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New level of hard
My GMIL (Grandmother-in-Law) is stage 6, diagnosed Dec 2017. It's been a very rapid decline these last 8 months or so. My husband and I have gotten very used to her not knowing who we are and getting confused moment to moment. We have learned from ALZ.org how to keep calm, utilize therapeutic fibs, enter their reality, etc. We've seen her get a little angry at us or other people. And for the most part I think we have handled it pretty well. Of course it hurts, but we have become accustomed to it.
She has been a poll worker for the past 14 years. My husband and I told GFIL (Grandfather-in-Law) that this was no longer something she could do. When the mail came into the house recently, he handed her the envelope from the county for sign up. We keep telling him to stop doing things that will get her riled up. She got very excited because she would be able to make some money. She has a recently developed habit of hiding items she deems important.
One morning after breakfast she said something completely unintelligible to me and walked into her bedroom. I followed her and asked her what was wrong. She was agitated telling me that my husband had stollen money from her, torn up a newspaper. I figured it out, it was the letter from the polls! She started pacing around the house, tried to tell her husband - who only yelled at her and told her she was hysterical and wrong (this man will never learn). I told her we could look for it. She was convinced he had torn it up or stolen it so he could work the polls himself for the money. I offered to give her the money or have him give it to her, that didn't work. She was inconsolable and she didn't like any of the solutions I could come up with. Finally I convinced her to let me help her look for it. It was in one her drawers under some clothes.
In the mean time she had called my husband to scream at him, call him a thief and a liar, tell him that he was never allowed in her house and that she was disowning him. I found out later from him that the call was so hard on him he just collapsed into a ball of tears when she hung up on him. While I was suggesting solutions she was calling me terrible names, calling him terrible names, and yelling at me for being stupid and not knowing the kind of person I had married. Even after finding it she was upset. Her husband scolded her and told her to call her grandson and apologize.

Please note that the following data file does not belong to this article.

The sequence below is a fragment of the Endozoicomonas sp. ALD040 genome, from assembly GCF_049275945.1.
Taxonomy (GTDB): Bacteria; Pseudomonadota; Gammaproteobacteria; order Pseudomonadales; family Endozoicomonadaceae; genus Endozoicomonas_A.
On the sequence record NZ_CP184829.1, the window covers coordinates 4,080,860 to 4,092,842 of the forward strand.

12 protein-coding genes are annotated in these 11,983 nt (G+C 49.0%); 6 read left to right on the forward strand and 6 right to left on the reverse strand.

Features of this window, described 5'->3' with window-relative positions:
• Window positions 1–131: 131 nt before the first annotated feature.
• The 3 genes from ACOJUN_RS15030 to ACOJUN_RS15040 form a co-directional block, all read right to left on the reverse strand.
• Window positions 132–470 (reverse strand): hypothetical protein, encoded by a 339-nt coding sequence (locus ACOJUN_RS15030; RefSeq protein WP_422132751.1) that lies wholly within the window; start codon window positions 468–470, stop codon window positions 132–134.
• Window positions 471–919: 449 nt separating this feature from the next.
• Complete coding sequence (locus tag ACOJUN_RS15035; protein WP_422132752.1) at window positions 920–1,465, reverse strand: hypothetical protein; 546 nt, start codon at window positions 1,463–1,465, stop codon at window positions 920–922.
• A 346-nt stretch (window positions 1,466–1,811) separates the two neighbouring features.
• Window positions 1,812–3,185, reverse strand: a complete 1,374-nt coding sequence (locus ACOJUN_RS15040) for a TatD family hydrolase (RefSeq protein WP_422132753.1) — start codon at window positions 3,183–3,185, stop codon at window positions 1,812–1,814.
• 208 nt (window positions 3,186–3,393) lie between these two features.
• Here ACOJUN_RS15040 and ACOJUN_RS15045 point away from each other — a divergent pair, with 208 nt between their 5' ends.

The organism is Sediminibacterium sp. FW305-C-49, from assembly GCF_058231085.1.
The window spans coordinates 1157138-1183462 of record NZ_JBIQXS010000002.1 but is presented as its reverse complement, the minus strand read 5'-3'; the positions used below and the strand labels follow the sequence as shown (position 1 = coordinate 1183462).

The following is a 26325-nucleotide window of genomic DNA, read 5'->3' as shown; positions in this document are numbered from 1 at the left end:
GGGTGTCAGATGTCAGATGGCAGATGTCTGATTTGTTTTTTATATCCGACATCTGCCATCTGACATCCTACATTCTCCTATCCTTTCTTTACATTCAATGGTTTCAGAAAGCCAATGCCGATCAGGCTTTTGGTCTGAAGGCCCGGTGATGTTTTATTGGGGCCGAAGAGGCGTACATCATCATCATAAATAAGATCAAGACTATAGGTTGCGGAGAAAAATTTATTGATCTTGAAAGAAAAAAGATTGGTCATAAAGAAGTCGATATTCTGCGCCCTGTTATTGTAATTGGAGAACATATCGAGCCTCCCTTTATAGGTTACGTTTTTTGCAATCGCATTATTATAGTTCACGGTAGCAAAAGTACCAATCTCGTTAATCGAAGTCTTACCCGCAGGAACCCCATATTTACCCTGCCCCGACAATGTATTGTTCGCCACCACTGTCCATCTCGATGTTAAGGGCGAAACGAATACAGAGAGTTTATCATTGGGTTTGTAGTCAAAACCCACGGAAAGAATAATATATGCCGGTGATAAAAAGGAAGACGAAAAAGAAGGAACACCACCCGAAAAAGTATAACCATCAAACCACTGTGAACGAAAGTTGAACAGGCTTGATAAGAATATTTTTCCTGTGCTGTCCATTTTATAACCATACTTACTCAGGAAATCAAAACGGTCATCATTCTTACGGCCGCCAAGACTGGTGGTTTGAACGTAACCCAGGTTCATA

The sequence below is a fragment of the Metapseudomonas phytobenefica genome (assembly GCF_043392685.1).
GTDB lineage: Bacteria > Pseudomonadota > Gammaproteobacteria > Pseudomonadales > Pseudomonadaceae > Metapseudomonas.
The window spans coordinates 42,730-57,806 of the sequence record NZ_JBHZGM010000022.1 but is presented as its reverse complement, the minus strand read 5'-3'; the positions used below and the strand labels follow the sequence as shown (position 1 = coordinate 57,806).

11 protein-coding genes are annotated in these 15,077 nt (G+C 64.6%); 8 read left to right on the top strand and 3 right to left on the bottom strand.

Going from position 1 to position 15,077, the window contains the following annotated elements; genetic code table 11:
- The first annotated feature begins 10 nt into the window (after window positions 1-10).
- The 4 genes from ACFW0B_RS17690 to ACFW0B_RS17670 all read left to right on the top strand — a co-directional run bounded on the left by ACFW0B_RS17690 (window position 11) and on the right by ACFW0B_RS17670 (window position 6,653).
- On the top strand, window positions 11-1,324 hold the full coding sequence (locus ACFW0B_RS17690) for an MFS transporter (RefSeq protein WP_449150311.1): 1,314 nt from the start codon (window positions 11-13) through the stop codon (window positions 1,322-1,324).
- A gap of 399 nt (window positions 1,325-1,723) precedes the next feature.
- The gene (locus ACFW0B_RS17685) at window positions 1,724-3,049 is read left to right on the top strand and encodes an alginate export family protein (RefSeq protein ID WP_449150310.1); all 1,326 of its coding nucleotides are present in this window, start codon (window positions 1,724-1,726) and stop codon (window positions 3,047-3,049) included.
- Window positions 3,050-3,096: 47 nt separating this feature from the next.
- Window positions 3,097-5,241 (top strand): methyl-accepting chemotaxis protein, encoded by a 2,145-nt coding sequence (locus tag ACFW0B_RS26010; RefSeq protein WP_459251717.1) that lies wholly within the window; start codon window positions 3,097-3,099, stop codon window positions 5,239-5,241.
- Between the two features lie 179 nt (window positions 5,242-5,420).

This is the first time we've had a bad experience with her at this level directed at us. My husband is beside himself. And I feel for him so much. We do so much and are careful to be calm. And I know that there is no reason with this disease. I guess I was just hoping he'd be spared a little longer. He doesn't want to see her for a bit, so he can recover emotionally. I don't blame him. And I don't know what to say to him to help. He's been so depressed since it happened.
You and your new husband are so kind - giving up your newly wed years - and your own money to get your GMIL help--- and getting zero help back from the GFIL and FIL.
She is getting closer and closer to needing to be admitted to work up her drug regiment or placement and they don't seem to be doing a thing to help.
If you don't get quick affirmative help from those two - with working out the land deed, stopping giving her the mail items that trigger her- maybe you need to tell them you both need to back off.
But I wonder - is GFIL starting to slip too? Poll hours are long. What was he thinking.
Your number one focus is your husband, as you should be his, and he has an uphill battle with those three. And when it reaches out to him at work and levels him- the situation can't go on.
I'd work up your list of musts and tell the GFIL and FIL - get the land resolved, stop triggering her, see if they can't pay for the help.
If they won't , I think your husband should talk to the lawyer about how to resign as DPOA.
You made promises to each other, not to the grandmother. But the GFIL did-- and he needs to step up or they need a guardian for the two of them.
This could go on for years, ever worse. Your husband needs you to protect him from his kind heart. But the roles you are in- that isn't the right one , especially at this time in your lives.
And his grandmother, in her former mind, never would have wanted him to give up these years of his life and his special time now with you.
princess, has there been any appointments with a geriatric psych doctor? If so, were they able to suggest meds that would help alleviate some of the worst of this dementia manifestations like anger and paranoia? It certainly wouldn't completely erase these behaviors but it would probably minimize them a bit to be more manageable for both your GMIL and you and your fella.
Good luck to you all as you work through this.